People tend not to see all of me at once. Some people cannot imagine me having a negative thought and some people cannot imagine me having a positive one. But I am a creature of balanced extremes. If I did not have a compensatory optimism and ambition, I wouldn't be here. But I do, and I am.

I'm going through an important transitional period in my life. This is why I'm having these crises. This is why I'm constantly excited. And the excitation is part of the problem. Good news increases my heart rate, makes it difficult for me to sleep...

It's stress. The doctor spoke to me about this when she encouraged me to get into counseling. Why am I having these spectacular blood-spurting breakdowns? Because my life is starting to come together and I have no basis for coping with success. At all. And it's something that takes coping.

So this is it. I'm giving up on trying to be a conventional person. Nine-to-Five house and kids 401k Sean is not a possibility. It's too late, and a bad fit. I do not fit into the American categories of winner and loser at all comfortably. I need to make crazy genius work.

Let me put this into literary terms. As a child I idealized the Heinlein man, Conan, the My Side of the Mountain guy, but that isn't the way it works for me. If left entirely to my own devices, I would die due to simple lack of interest in eating and drinking. I am not an independent person. I am not a loner. I'm more like Nero Wolfe or Sherlock Holmes, someone of great gifts who is also very dependent on those around him for support and structure. By struggling against this, I've made life harder for my support group.

That's one of the reasons I'm finishing Swill, and sending the art off to the Spectrum collection and the SF MOMA before I make the hike down into Oakland to be evaluated, designated, slotted, spotted, and then head-shrank. The genius part has to carry more weight than the crazy.

Here's where I am this moment. I've taken two of the Ativan since last Wednesday, and I don't like it. It makes me feel slow, numb, and slightly confused. It is better than serious anxiety, though. I've noticed that if I threaten myself with one, I calm down so I don't have to take it. Very interesting.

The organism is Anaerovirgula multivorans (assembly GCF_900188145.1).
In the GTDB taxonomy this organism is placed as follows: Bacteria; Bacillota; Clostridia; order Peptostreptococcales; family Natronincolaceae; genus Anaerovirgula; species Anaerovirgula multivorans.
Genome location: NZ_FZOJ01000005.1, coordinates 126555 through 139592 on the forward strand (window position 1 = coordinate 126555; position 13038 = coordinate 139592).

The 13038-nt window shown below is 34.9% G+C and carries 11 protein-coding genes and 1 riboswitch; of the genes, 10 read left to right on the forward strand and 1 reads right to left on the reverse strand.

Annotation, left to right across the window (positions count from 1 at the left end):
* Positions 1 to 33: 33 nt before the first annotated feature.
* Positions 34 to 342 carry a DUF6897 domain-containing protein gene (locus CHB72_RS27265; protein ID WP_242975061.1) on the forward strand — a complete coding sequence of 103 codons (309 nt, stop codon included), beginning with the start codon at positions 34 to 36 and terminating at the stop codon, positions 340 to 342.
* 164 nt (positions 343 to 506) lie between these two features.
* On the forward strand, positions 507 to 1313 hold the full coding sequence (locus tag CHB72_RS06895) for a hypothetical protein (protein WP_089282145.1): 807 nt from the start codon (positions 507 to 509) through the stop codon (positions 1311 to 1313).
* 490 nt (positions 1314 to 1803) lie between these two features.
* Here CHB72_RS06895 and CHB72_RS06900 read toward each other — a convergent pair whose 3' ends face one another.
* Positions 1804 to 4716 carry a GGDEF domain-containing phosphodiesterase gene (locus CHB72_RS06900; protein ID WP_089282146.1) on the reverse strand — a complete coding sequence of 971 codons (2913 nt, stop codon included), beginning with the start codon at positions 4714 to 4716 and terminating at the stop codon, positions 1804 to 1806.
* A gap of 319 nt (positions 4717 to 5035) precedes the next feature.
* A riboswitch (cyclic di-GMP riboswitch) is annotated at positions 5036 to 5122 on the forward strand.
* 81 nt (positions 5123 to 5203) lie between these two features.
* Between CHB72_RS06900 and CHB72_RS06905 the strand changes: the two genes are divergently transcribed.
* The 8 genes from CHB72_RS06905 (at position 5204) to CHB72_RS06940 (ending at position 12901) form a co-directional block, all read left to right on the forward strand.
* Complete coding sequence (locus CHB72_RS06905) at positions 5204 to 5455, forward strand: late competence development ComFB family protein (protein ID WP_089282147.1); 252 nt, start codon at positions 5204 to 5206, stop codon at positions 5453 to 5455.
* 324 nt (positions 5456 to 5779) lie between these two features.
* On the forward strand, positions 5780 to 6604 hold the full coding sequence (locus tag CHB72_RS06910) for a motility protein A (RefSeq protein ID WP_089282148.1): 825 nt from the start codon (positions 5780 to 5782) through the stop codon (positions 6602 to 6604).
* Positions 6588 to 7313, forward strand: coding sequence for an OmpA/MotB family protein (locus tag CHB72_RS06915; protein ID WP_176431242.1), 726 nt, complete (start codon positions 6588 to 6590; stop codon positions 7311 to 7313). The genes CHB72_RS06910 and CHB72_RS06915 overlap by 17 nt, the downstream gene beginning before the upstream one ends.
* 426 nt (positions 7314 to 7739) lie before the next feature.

And the last two nights, I've gotten relatively decent drug-free sleep for the first time in years. I believe I've found the secret. I need to be in bed between eight and eight-thirty, I crash by nine, I'm up at five in the morning. That's my proper slot. My insomnia is partially because since I've stopped work, my bedtime has drifted later and later so I can spend time with Karen in the evenings. (Well, sweetie, would you rather have me awake at ten, or in bed at three?)

My facing up to the fact that I've got a mental illness that does require treatment, my days and nights of compulsively writhing and vomiting? These aren't issues. They're climate and weather. My life is coming together, and I'm finally finding out who I really am. This is a good time. This is a healthy process for me. This shit does not represent a setback, it is just some of the baggage I have to deal with. And other people have it worse, and there is no point in comparison.

This is my life, and hey. It may not be what anyone expected but it is a thing.